In Williamsburg, Virginia, Lord Dunmore offers to go to England to negotiate a peaceful reconciliation. The Virginia Committee of Safety responds that they are ‘neither empowered not inclined to intermeddle with the mode of negotiation,’ and that they look to the congress for management of this important matter. They urge him to demonstrate his intentions by suspending hostilities.
From Cambridge, Massachusetts, George Washington writes to Mohegan Indian Preacher Joseph Johnson. “Sir – I am very much pleased to find by the Strong recommendations you produce, that we have amongst our Brothers of the Six Nations a person who can explain to them, the Sense of their Brothers, on the dispute between us and the Ministers of Great Britain; you have seen a part of our Strength, and can inform our Brothers, that we can withstand all the force, which those who want to rob us of our Lands and our Houses, can send against us. You can tell our friends, that they may always look upon me, whom the Whole United Colonies have chosen to be their Chief Warrior, as their brother, whilst they Continue in Friendship with us, they may depend upon mine and the protection of those under my Command. Tell them that we don’t want them to take up the hatchett for us, except they chuse it, we only desire that they will not fight against us, we want that the Chain of friendship should always remain bright between our friends of the Six Nations and us—Their attention to you, will be a proof to us that they wish the same, we recommend you to them, and hope by your Spreading the truths of the Holy Gospel amongst them, it will Contribute to keep the Chain so bright, that, the malicious insinuations, or practices of our Enemies will never be able to break this Union, so much for the benefit of our Brothers of the Six Nations and of us—And to prove to them that this is my desire, and of the Warriors under me, I hereto Subscribe my name at Cambridge this 20th day of February 1776.”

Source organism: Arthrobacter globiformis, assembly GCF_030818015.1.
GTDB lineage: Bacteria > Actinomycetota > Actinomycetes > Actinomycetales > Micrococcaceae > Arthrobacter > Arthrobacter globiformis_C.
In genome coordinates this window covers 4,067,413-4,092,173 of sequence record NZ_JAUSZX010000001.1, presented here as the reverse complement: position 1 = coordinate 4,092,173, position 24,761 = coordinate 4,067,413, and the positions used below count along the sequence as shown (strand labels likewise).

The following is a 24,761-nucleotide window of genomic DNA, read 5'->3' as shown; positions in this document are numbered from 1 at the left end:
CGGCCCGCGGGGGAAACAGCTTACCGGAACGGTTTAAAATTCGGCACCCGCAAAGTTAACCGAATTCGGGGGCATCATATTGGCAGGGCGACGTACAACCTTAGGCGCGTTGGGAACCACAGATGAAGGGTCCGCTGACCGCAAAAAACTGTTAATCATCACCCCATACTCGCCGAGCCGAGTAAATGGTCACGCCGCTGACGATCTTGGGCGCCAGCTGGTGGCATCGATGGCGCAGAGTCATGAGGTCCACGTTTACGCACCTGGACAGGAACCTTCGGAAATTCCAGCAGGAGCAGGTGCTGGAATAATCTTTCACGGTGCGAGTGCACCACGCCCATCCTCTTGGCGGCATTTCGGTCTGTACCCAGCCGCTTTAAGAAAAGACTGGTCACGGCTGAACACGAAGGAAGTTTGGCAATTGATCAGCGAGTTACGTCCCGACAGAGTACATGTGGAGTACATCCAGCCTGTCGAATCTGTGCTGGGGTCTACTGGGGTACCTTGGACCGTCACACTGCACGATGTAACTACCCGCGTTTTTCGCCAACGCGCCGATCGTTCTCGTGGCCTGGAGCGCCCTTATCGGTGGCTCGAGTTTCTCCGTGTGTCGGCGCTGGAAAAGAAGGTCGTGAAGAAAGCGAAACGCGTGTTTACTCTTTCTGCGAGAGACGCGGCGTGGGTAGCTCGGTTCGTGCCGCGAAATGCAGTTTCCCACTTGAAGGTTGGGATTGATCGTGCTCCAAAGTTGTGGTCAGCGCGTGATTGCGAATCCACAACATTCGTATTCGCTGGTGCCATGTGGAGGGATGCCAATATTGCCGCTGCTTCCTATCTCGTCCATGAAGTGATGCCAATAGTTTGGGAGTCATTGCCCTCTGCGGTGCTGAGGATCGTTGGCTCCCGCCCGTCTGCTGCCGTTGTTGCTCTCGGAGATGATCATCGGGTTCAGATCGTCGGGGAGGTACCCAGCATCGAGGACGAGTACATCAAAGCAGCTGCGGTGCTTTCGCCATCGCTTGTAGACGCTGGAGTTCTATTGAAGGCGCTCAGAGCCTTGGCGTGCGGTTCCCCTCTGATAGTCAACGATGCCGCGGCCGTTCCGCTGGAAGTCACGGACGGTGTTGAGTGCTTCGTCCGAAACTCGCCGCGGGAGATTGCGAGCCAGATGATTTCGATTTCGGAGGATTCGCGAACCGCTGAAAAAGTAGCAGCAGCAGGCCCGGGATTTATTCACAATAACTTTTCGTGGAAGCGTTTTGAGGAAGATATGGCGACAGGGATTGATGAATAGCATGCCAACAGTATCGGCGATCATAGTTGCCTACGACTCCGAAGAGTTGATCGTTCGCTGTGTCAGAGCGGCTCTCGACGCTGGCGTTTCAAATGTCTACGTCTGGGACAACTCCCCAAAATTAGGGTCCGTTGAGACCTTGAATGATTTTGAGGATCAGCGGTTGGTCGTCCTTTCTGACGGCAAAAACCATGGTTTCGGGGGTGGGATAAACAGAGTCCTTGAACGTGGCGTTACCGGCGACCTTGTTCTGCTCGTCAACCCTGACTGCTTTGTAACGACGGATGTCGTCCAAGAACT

Washington is no stranger to negotiation with Indians. Prior to and during the French Indian War (also known as the Seven Years War), Washington spent a great deal of time trying to convince the several different Indian nations to join the British cause against the French. He would learn that the Indians only concern was to be left alone to live and hunt on their land, and that they would choose to go along with whichever side they believed would be the victor, hoping for positive dealings after the hostilities. It was in some part due to Washington’s actions that the great bulk of the Indians went to fight with the French and against Washington and the British. This was due in part to Washington’s military failings, specifically his creation of Fort Necessity, a fort that these Indians immediately saw as a “trifling” contraption, clearly susceptible to attack. It was also due to his attitude with the Indians, which they felt was condescending. Washington, one Indian Chief claimed, expected the Indians to do all his fighting for him.
The Washington of that time, though, was a very different Washington from the one who took on arms against Great Britain. He had not only learned powerful lessons from his prior errors, he also had over fifteen years to allow them to sink in, and to think about how he would do things differently, on a number of venues.
This letter from Washington does not make the mistake of asking too much. He no longer requests the Indian’s help, only argues that he will lead his side to victory, and that they should not choose to be on the losing side of the British.